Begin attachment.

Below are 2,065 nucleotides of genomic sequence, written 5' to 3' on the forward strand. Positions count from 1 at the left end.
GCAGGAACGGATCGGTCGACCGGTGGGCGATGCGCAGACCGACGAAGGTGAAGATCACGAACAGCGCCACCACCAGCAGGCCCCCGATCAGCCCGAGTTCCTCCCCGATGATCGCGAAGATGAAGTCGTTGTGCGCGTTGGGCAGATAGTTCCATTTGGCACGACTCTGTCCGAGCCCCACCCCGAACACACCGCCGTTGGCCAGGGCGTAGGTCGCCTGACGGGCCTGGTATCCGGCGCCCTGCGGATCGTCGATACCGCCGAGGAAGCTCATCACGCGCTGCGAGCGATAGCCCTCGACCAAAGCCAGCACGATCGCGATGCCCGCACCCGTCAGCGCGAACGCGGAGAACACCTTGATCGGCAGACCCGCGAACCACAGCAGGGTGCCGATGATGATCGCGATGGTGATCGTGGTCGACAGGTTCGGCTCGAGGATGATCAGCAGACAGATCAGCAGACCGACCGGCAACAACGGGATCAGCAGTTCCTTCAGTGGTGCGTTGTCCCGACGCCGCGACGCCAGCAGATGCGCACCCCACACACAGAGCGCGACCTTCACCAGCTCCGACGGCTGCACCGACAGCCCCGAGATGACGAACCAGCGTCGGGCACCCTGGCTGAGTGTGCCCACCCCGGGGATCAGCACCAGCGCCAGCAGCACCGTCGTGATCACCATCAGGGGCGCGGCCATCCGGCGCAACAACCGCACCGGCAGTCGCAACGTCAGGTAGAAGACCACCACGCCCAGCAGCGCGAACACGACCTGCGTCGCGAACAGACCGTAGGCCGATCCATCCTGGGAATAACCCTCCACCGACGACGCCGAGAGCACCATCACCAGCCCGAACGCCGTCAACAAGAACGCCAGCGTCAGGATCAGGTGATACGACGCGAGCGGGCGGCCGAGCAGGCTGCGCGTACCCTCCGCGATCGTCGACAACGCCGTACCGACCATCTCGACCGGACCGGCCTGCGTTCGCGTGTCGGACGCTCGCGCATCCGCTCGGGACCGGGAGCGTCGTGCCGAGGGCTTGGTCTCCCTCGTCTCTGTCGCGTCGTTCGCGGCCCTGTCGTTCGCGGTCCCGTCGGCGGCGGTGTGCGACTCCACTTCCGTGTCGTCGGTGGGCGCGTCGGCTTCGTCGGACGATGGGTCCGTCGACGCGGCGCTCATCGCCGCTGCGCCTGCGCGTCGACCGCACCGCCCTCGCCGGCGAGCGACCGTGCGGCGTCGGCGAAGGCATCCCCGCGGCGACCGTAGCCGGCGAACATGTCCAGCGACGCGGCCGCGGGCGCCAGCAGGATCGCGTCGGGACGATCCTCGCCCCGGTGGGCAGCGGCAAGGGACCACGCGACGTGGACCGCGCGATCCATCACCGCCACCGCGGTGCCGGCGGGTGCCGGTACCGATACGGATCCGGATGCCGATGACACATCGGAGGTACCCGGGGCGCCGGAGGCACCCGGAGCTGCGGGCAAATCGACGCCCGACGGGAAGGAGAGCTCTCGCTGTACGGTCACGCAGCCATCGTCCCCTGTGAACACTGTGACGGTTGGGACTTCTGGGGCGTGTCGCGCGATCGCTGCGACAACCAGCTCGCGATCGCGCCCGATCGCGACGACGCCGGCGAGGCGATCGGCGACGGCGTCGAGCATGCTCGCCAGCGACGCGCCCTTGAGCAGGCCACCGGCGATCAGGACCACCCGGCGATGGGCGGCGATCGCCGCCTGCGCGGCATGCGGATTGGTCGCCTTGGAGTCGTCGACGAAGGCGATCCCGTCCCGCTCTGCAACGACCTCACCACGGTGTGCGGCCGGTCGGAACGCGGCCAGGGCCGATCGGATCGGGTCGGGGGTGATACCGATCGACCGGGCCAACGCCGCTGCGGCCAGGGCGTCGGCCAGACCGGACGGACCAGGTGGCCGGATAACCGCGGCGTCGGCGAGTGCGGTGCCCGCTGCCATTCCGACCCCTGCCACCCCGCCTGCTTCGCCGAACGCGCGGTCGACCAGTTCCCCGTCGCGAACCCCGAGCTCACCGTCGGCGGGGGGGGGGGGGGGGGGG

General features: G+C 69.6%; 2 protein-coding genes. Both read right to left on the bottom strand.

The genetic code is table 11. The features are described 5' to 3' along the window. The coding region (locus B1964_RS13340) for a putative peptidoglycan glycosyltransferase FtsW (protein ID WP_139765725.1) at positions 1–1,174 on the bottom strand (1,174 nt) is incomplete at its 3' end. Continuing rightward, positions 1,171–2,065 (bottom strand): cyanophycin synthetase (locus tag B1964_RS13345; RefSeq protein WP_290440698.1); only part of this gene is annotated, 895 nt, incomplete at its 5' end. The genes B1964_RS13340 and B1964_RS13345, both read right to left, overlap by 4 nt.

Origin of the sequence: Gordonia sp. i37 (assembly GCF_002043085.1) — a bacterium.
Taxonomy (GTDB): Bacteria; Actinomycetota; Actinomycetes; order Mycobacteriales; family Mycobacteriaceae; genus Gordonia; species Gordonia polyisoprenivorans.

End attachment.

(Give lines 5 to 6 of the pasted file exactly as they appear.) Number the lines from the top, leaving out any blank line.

Origin of the sequence: Gordonia sp. i37 (assembly GCF_002043085.1) — a bacterium.
Taxonomy (GTDB): Bacteria; Actinomycetota; Actinomycetes; order Mycobacteriales; family Mycobacteriaceae; genus Gordonia; species Gordonia polyisoprenivorans.